Air Traffic Control Facilities: Improving Methods to Determine Staffing Requirements -- Special Report 250 (Paperback)
  • Air Traffic Control Facilities: Improving Methods to Determine Staffing Requirements -- Special Report 250 (Paperback)

Air Traffic Control Facilities: Improving Methods to Determine Staffing Requirements -- Special Report 250 (Paperback)

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Paperback Published: 31/12/1997
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TRB Special Report 250 - Air Traffic Control Facilities: Improving Methods to Determine Staffing Requirements reviewes the methodologies by which Federal Aviation Administration (FAA) estimates and applies its staffing standards, examines the feasibility and cost of modifying agency staffing standards and developing alternative approaches for application to individual facilities, and recommends an improvement strategy. The appropriate level of staffing for air traffic control (ATC) has long been controversial. As a service of the Federal Aviation Administration (FAA), ATC is almost exclusively staffed by federal employees. Following the controller strike of 1981, which resulted in the firing of two-thirds of controllers, congressional concerns about staffing were focused primarily on the overall size and rebuilding of the workforce. During the 1990s, however, congressional concerns shifted to questions about whether staffing levels are appropriate at the agencya (TM)s highest traffic locations. FAA has long had difficulty staffing its ATC centers, terminal radar approach control facilities, and other terminal facilities in metropolitan areas such as New York, Chicago, and Los Angeles. In addition to being the most demanding locations because of the volume and types of traffic that must be handled, they are among the areas with the highest cost of living. Concerns about stressful working conditions and the amount of overtime required of workers at these locations have been raised regularly by the controllersa (TM) union and sometimes by members of Congress. In the aftermath of the controllersa (TM) strike, FAA developed analytical models for estimating the number of specialists required to control traffic safely. The application of these models to particular locations became a source of controversy between FAA and the controllersa (TM) union. The committee formed to examine whether these models were sufficiently accurate for estimating staffing levels at specific locations determined that they could not be relied upon for this purpose. The models provide a useful starting point, but the staffing estimates they produce need to be adjusted on the basis of both local conditions and the norms that exist across FAAa (TM)s workplaces. The committee recommended a process that FAA could follow to make these adjustments.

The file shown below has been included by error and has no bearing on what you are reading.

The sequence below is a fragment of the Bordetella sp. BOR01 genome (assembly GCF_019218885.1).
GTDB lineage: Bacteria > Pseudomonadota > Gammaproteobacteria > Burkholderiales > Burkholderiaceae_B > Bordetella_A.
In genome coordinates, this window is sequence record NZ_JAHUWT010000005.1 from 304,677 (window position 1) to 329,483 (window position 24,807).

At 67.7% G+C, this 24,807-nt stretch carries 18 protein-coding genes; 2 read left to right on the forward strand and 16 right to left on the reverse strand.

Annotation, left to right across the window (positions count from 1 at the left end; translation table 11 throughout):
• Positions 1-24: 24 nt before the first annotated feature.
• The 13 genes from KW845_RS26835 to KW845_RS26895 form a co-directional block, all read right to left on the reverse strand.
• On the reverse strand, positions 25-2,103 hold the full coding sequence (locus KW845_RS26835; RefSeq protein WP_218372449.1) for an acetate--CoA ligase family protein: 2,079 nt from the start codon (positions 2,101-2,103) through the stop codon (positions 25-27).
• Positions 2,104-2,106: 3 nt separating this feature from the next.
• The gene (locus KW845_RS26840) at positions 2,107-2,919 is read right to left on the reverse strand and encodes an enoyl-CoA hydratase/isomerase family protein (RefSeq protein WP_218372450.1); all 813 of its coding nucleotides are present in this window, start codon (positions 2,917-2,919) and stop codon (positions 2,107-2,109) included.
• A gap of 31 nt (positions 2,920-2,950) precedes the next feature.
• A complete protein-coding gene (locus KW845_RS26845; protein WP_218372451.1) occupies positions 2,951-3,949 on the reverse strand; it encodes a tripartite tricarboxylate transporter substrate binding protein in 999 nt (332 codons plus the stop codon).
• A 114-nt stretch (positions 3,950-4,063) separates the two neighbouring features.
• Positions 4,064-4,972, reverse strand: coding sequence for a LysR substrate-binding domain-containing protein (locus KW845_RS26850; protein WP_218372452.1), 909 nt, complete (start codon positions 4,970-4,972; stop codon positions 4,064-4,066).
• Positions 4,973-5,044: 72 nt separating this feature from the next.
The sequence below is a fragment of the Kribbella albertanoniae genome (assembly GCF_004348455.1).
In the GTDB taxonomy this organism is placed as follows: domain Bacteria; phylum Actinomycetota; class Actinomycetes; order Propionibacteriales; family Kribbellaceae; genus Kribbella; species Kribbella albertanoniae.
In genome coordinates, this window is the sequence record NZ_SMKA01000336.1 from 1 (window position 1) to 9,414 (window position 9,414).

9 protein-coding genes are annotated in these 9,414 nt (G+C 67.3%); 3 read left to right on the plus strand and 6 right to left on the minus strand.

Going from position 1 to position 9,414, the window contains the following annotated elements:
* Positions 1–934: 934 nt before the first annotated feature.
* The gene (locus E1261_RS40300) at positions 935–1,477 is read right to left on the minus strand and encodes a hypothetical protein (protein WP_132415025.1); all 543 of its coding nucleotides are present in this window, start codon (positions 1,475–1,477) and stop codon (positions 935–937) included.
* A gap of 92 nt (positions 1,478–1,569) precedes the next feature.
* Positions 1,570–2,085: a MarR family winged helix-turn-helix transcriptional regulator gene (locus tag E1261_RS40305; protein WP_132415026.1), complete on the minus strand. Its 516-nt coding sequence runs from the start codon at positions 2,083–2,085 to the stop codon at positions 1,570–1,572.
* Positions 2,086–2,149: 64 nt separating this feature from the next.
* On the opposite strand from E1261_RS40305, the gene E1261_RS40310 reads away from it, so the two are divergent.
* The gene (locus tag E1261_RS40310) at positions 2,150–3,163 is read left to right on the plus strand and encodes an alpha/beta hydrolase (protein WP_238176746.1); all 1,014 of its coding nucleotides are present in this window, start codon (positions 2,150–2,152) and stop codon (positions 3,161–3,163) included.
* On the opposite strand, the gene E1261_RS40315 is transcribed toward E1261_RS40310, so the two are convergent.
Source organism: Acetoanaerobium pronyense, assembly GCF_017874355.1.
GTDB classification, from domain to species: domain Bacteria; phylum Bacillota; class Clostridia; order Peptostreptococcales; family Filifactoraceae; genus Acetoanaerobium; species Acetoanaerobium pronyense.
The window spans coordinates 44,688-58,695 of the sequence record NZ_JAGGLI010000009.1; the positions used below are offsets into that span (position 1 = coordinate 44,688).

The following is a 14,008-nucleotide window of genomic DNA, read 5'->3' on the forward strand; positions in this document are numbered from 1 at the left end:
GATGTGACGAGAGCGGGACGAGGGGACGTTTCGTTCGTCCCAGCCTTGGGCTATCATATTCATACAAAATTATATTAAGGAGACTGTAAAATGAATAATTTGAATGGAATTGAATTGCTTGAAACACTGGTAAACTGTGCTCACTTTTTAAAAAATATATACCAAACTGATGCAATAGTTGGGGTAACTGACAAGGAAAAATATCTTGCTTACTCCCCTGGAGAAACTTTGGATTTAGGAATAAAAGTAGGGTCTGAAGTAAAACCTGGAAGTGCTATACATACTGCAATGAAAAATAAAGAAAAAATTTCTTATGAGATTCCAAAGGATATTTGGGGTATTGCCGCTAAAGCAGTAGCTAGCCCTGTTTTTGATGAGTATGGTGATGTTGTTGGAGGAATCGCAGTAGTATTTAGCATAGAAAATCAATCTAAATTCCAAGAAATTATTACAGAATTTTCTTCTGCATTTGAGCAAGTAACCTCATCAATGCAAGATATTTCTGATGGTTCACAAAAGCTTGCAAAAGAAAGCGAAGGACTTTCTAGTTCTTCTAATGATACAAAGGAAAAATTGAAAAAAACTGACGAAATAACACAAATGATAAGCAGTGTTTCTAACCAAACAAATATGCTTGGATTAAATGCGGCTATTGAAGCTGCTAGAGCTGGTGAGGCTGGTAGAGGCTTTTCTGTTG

Publisher: National Academies Press
ISBN: 9780309059664

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